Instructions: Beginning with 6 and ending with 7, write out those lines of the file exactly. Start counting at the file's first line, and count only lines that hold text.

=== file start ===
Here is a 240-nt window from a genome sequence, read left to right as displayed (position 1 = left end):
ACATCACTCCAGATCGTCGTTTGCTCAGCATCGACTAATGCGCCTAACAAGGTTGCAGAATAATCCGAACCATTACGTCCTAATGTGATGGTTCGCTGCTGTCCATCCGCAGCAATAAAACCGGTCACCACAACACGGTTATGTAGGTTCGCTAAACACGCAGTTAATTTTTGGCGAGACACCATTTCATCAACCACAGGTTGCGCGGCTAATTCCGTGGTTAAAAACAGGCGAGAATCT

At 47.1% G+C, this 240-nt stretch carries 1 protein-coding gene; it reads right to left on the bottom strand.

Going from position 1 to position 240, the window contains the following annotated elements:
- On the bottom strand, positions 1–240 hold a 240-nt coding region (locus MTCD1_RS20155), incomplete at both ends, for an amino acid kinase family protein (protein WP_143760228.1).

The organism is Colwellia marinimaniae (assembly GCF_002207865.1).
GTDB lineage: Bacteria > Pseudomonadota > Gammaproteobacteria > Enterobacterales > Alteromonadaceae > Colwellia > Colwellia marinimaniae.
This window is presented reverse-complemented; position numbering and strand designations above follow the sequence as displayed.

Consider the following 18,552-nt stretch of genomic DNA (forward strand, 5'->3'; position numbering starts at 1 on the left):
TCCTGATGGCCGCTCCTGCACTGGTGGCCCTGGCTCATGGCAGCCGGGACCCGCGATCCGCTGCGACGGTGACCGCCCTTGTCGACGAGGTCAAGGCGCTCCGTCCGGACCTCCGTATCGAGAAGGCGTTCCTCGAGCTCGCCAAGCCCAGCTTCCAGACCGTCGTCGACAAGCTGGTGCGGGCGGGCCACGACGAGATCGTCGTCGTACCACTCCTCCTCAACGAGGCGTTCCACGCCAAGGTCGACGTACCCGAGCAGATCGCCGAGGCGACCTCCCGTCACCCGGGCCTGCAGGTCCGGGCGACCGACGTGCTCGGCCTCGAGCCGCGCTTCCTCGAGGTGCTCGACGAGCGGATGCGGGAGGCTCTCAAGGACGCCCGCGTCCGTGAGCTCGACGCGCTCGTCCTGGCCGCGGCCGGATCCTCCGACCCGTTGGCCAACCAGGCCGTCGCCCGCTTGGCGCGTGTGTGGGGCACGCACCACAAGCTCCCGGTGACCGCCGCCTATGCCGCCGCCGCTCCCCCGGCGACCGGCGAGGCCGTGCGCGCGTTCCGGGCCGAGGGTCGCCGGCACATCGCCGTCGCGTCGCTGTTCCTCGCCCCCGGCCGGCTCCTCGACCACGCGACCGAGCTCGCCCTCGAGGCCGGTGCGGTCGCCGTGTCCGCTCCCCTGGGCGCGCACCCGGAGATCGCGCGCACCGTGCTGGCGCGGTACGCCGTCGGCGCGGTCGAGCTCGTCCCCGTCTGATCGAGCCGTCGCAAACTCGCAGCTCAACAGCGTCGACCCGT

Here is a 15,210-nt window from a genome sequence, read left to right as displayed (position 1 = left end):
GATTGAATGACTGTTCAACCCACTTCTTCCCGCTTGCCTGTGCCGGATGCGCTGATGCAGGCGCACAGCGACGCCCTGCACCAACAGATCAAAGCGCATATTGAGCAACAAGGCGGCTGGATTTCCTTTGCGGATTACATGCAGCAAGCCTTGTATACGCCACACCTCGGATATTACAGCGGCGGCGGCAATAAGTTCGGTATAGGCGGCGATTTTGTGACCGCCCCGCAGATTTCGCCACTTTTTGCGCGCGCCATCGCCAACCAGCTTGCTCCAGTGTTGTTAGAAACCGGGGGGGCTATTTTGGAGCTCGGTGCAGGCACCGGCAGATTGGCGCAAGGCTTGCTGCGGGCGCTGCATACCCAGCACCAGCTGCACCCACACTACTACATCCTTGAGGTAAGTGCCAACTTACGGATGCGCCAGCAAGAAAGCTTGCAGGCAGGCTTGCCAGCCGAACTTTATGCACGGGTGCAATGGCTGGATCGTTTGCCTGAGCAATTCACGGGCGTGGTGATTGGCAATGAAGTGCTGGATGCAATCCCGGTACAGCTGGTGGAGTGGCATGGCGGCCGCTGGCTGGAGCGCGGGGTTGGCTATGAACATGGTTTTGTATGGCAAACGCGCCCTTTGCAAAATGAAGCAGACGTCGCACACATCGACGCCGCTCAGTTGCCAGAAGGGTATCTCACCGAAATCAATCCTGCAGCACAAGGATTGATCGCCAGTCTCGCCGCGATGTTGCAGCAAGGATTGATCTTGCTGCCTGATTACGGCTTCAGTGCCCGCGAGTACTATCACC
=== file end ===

The organism is Colwellia marinimaniae (assembly GCF_002207865.1).
GTDB lineage: Bacteria > Pseudomonadota > Gammaproteobacteria > Enterobacterales > Alteromonadaceae > Colwellia > Colwellia marinimaniae.